Cecil the lion death: Here is how you can actually help lions in the wild

People have started donating money to conservation research group WildCRU

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The Independent Online

Following the killing of Cecil the lion by American dentist Walter Palmer, the internet has been up in arms - but people are now calling for more constructive efforts to be made to ensure that lions are protected in the wild.

Palmer's name started trending worldwide on Twitter after he was revealed as the hunter who killed Cecil, as users in their droves took to the site to condemn him.

Numerous celebrities have also joined the anti-Palmer campaign, with many people wishing the worst upon him.

Two men, hunter Theo Bronchorst and landowner Honest Trymore Ndlovu, have been charged and are set to appear in court in Victoria Falls, Zimbabwe.

However, the campaign against Palmer looks unlikely to die down, as he has not yet been charged with any offence.

Professional Zimbabwean hunter Theo Bronkhorst (C) and local landowner Honest Ndlovu (R) sit in the Prosecutor's office at the Magistrate's Court in Hwange during proceedings on poaching charges.

Dentist-baiting may have been the first reaction to the incident, but it might not be the most constructive - however, calls have been made to make a real difference to the welfare of wild lions through donating to groups that protect them.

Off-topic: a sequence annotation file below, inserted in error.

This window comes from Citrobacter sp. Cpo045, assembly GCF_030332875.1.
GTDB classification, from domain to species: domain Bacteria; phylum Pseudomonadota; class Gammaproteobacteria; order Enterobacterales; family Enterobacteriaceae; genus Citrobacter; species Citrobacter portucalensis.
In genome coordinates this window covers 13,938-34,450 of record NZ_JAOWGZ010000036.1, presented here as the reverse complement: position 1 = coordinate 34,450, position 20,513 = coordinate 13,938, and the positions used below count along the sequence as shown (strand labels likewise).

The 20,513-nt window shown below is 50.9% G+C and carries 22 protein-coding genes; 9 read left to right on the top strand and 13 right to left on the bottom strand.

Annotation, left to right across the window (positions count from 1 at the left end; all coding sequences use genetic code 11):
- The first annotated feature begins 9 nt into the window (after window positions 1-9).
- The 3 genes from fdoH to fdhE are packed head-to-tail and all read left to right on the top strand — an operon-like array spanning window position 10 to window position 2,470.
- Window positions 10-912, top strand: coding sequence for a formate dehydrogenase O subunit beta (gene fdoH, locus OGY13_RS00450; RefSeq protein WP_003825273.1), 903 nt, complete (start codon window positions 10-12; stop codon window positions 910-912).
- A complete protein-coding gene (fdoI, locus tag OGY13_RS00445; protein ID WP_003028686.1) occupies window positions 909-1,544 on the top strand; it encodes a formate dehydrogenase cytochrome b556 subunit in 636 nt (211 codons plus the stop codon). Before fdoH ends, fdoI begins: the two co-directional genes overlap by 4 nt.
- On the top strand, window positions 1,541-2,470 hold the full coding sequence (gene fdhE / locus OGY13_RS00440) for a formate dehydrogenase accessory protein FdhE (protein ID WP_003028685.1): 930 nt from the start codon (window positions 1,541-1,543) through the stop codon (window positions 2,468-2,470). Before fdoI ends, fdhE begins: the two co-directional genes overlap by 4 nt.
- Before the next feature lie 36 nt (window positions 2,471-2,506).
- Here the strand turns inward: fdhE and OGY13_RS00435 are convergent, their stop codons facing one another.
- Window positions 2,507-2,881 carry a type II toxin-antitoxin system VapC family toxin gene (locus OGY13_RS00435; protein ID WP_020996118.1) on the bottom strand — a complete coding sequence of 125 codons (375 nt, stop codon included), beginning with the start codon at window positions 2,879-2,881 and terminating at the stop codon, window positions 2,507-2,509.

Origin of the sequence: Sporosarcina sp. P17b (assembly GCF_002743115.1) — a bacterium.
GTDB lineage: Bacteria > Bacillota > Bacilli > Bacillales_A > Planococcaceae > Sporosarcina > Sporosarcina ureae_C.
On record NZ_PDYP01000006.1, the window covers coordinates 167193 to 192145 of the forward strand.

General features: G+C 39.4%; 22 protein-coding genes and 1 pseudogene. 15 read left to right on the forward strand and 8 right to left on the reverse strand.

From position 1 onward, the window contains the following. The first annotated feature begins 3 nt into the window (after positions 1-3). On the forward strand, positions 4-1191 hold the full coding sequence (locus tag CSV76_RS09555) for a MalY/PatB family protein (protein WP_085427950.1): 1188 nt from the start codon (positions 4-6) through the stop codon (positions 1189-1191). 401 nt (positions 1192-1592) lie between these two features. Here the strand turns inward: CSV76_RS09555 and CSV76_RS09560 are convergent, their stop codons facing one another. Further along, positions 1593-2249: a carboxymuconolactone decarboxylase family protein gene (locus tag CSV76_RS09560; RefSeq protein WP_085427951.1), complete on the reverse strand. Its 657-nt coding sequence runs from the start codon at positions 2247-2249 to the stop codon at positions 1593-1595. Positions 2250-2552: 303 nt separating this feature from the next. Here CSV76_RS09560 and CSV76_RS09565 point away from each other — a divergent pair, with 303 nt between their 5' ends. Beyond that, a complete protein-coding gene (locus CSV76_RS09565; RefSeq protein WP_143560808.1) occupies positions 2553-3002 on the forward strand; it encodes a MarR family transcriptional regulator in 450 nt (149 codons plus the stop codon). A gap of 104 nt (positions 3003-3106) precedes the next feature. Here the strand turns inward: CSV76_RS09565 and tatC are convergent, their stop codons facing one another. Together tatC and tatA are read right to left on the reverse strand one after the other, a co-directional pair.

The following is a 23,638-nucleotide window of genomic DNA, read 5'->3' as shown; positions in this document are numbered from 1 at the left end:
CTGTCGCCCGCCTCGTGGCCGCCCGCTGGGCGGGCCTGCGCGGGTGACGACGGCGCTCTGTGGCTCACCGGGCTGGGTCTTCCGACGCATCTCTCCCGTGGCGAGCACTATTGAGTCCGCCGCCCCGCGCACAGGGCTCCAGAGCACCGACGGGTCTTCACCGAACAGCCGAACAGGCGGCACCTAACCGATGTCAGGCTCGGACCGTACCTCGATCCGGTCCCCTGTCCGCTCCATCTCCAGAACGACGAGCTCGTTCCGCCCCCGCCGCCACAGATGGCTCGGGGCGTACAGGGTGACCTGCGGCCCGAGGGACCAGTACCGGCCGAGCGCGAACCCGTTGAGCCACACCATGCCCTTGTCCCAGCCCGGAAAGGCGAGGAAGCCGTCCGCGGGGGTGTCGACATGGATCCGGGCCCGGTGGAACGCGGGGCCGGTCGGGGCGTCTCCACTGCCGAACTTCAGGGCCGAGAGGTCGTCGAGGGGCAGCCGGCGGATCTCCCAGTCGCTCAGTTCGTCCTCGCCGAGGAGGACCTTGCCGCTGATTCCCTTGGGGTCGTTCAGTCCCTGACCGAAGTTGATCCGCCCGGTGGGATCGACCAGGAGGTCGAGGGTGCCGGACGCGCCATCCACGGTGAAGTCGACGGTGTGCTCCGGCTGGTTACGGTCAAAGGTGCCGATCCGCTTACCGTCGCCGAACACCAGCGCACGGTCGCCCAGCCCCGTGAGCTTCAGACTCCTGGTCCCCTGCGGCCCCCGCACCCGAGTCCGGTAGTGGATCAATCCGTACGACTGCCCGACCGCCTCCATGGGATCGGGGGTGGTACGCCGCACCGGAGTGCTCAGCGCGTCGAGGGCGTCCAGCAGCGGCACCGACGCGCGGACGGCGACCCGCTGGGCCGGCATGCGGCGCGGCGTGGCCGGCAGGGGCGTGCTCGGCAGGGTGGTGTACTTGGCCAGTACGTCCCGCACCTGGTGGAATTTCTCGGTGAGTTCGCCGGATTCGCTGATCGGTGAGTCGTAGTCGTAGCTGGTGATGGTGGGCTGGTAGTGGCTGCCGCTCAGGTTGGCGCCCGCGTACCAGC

The Wildlife Conservation Research Unit, or WildCRU, the Oxford University-based conservation group which had tagged Cecil the Lion in order to track his movements, has been suggested as a worthy group for donations.

The call to donate to WildCRU was started by American chat show host Jimmy Kimmel, on his nightly programme Jimmy Kimmel Live.

Speaking on the show, Kimmel said: "I think it's important to have some good come out of this disgusting tragedy."


WildCRU work to ensure the conservation of lions by tagging them with GPS units, allowing them to track the movements and behaviours of hundreds of animals at once, providing huge amounts of rich data that allows the group to ensure that their conservation efforts work.

On top of this, WildCRU also run an anti-poaching team, a conservation theatre group, and an education campaign, that helps children in every school in the district to learn more about the problems facing the species.

WildCRU requires £150,000 a year to continue its operations, and due to the wide range of their work, no donation is too small.

Professor David Macdonald, Director of WildCRU, said: Good can come from this if the world’s attention can lead to support for our work to improve lion conservation – helping us buy satellite collars, maintain our field vehicles and train excellent young Zimbabwean conservationists."

He added: "We desperately need support – millions of people have been affected by Cecil’s death – and by the plight of lions in general – and imagine they are powerless at preventing further lion decline."

"However, those millions can make an immediate and real difference – if each of them made a pledge of support to the WildCRU it would revolutionise our work for conservation, and hugely improve the long-term outlook for lions both in Zimbabwe and elsewhere."

"That would be a worth memorial to a lion as magnificent as Cecil, who has provided so much to WildCRU and the world”.

Audience's jumped on Kimmel's idea, with many people, including Oscar-winning actress Marlee Matlin, making donations and calling on others to do the same.